In the 1940s and 1950s film noir was the only place on screen where these issues could be faced up to. In its vision of a world gripped by crime and criminal tendencies, as well as the existential dread brought about by mass urbanisation and the effects of World War 2, film noir did generate some of the first and some of the best corrupt and violent cops on screen.

The reprehensible characters of these cops, emerging around the turn of the decade 40s / 50s wondered at the possibility of their redemption — and brought about a great new paradigm, a world we know well — the world in which the criminals and cops are as bad as each other.

What the violent cop reveals is telling — and as with all solid noir, the truth is a shattering indictment of the society it has sprung from. The question is still asked today in American society, almost daily in fact. But film noir was the first to bring it up: what about these cops who betray their oaths? 

Sometimes it seems that the political system will do nothing about it, and often in film noir this is exactly the case. The cop's actions go unnoticed, or people look the other way. Sometimes the results speak for themselves and at other times the administration is also corrupt, and so the system does nothing, or little.

In the case of cop McLeod, Detective Story opens in classical special brutal cop style, with Kirk Douglas being called into the chief's office. In there is a public defender who warns McLeod that his violence against suspects is not going unnoticed, and that it won't be long before it goes unpunished.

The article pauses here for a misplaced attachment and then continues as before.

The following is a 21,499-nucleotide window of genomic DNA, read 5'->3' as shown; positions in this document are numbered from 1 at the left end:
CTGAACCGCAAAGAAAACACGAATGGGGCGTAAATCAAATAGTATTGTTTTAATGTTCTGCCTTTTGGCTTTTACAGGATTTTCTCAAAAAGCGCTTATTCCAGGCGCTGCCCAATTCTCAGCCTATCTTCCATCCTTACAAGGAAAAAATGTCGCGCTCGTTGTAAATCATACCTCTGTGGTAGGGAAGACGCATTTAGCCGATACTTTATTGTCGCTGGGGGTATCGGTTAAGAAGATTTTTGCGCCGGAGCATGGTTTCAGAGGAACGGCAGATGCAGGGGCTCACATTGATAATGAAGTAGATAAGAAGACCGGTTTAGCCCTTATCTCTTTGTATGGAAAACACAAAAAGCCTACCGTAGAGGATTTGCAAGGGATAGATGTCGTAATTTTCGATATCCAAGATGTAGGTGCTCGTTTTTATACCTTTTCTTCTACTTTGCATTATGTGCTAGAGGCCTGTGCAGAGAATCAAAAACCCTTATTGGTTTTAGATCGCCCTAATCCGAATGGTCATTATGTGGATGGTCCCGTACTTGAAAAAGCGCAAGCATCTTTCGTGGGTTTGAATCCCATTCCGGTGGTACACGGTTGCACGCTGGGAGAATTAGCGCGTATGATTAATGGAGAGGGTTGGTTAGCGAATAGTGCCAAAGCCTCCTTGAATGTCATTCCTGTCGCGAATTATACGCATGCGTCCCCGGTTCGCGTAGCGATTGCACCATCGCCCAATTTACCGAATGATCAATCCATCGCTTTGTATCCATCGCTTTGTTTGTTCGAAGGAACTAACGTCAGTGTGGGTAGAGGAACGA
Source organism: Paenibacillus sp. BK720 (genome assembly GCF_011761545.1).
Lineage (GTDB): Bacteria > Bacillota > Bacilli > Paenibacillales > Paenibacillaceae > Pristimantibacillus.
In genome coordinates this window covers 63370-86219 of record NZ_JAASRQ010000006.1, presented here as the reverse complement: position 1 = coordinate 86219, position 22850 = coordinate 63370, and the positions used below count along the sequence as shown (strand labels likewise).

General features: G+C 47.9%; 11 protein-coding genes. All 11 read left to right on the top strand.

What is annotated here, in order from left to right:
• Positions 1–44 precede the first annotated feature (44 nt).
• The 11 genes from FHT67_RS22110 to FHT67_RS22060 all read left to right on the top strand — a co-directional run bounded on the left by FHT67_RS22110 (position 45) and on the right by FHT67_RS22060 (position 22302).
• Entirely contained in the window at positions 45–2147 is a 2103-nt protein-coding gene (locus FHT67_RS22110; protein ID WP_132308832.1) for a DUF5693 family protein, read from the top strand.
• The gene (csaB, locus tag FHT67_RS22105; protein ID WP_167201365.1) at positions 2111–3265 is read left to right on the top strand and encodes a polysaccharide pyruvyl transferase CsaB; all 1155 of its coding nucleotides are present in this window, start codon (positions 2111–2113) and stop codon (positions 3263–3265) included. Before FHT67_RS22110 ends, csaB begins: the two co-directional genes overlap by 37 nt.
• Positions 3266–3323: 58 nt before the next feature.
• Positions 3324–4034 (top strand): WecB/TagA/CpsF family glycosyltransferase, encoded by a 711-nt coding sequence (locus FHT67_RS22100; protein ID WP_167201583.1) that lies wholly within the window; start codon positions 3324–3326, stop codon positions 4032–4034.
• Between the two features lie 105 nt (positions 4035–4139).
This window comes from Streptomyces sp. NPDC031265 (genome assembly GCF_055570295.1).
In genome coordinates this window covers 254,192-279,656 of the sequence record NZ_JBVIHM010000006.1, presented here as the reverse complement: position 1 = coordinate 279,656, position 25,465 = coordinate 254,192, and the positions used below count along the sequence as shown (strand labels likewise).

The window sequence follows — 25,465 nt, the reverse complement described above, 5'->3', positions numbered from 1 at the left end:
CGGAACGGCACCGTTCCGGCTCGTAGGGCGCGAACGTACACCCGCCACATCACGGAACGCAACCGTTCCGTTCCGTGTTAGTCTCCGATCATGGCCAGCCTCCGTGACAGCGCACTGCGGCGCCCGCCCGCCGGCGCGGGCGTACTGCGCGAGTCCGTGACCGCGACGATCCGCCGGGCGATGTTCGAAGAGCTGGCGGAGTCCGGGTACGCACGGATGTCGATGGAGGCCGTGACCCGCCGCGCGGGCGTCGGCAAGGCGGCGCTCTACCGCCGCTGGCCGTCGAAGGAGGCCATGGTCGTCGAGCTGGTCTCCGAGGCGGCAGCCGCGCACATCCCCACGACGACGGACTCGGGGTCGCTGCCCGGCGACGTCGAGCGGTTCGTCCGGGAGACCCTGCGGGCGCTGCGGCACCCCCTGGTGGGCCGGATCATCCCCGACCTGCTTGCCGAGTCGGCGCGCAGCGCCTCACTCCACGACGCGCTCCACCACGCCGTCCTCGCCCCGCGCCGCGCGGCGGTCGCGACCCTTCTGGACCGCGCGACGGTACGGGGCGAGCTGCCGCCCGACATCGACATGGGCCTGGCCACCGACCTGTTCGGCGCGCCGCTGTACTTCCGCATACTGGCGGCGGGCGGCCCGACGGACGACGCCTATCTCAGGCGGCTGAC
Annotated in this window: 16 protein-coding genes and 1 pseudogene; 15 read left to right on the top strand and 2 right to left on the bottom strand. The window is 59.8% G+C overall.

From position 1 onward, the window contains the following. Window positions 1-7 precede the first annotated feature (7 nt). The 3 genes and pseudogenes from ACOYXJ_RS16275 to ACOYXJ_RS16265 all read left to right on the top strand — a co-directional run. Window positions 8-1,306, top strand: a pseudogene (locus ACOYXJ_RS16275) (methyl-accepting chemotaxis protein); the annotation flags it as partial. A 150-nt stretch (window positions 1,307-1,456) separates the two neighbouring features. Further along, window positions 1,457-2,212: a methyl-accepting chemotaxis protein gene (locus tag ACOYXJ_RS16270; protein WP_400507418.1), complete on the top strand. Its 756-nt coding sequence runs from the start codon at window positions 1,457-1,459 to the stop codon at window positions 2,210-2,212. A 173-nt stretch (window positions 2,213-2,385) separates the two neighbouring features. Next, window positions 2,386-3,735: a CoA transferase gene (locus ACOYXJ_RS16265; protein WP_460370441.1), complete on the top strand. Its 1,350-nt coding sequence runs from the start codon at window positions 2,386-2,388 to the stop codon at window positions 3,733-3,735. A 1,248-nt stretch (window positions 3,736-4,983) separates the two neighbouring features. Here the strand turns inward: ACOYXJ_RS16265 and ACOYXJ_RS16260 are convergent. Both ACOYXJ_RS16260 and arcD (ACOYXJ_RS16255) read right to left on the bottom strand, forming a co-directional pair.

But McLeod's past has completely formed his point of view and it turns out there was an occasion when he let some criminals go out of pity, and one of them killed someone just two days later. In a train of thought which flows in parallel with his history as a detective, McLeod just argues in the end that civilians are part of the problem as too often they are unwilling to press charges.

Kirk Douglas as the brute detective — as well as inheriting —  seems to be essentially good but has a tragic flaw insofar as his sense of justice doesn't quite match that of the law itself. Somehow it feels as well that this type of cop that he plays was going to become a mainstay of many films and even television shows in later decades.

There is a newish feel too to the complexity of Detective Story with its central story added to with its several side-stories. Most bravely of all, Detective Story  tackles the subject botched abortions — without ever using the word abortion in fact — and although not staking a claim as to whether we should feel sympathy about the subject of abortion, it certainly expresses sympathy for the women who seek abortions.

There's an attitude in fact that the responsibility lies with society at large and not the individual women — and even Macready who is a parasite profiting off this, is little compared to a society that cannot cope with unwanted and fatherless children.